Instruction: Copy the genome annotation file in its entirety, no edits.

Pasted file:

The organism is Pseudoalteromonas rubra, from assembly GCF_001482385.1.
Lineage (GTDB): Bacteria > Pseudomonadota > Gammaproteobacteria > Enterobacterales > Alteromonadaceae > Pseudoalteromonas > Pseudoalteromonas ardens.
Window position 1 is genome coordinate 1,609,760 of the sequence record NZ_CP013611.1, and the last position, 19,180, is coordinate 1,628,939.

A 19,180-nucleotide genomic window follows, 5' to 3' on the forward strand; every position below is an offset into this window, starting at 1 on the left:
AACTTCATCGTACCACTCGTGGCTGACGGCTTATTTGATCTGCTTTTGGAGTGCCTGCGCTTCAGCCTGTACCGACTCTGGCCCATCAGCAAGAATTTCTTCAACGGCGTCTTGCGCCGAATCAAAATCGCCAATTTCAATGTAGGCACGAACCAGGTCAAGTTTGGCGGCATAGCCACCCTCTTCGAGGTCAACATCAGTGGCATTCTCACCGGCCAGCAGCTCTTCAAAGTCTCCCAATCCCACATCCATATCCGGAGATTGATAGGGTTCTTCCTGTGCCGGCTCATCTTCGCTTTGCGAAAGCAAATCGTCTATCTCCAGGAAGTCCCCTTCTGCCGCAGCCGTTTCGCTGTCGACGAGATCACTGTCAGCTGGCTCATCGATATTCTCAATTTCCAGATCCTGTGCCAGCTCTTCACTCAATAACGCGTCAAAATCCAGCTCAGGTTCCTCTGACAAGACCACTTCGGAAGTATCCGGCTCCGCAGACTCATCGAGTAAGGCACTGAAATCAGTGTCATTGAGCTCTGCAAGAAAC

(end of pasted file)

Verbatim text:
The organism is Pseudoalteromonas rubra, from assembly GCF_001482385.1.
Lineage (GTDB): Bacteria > Pseudomonadota > Gammaproteobacteria > Enterobacterales > Alteromonadaceae > Pseudoalteromonas > Pseudoalteromonas ardens.
Window position 1 is genome coordinate 1,609,760 of the sequence record NZ_CP013611.1, and the last position, 19,180, is coordinate 1,628,939.

A 19,180-nucleotide genomic window follows, 5' to 3' on the forward strand; every position below is an offset into this window, starting at 1 on the left:
AACTTCATCGTACCACTCGTGGCTGACGGCTTATTTGATCTGCTTTTGGAGTGCCTGCGCTTCAGCCTGTACCGACTCTGGCCCATCAGCAAGAATTTCTTCAACGGCGTCTTGCGCCGAATCAAAATCGCCAATTTCAATGTAGGCACGAACCAGGTCAAGTTTGGCGGCATAGCCACCCTCTTCGAGGTCAACATCAGTGGCATTCTCACCGGCCAGCAGCTCTTCAAAGTCTCCCAATCCCACATCCATATCCGGAGATTGATAGGGTTCTTCCTGTGCCGGCTCATCTTCGCTTTGCGAAAGCAAATCGTCTATCTCCAGGAAGTCCCCTTCTGCCGCAGCCGTTTCGCTGTCGACGAGATCACTGTCAGCTGGCTCATCGATATTCTCAATTTCCAGATCCTGTGCCAGCTCTTCACTCAATAACGCGTCAAAATCCAGCTCAGGTTCCTCTGACAAGACCACTTCGGAAGTATCCGGCTCCGCAGACTCATCGAGTAAGGCACTGAAATCAGTGTCATTGAGCTCTGCAAGAAAC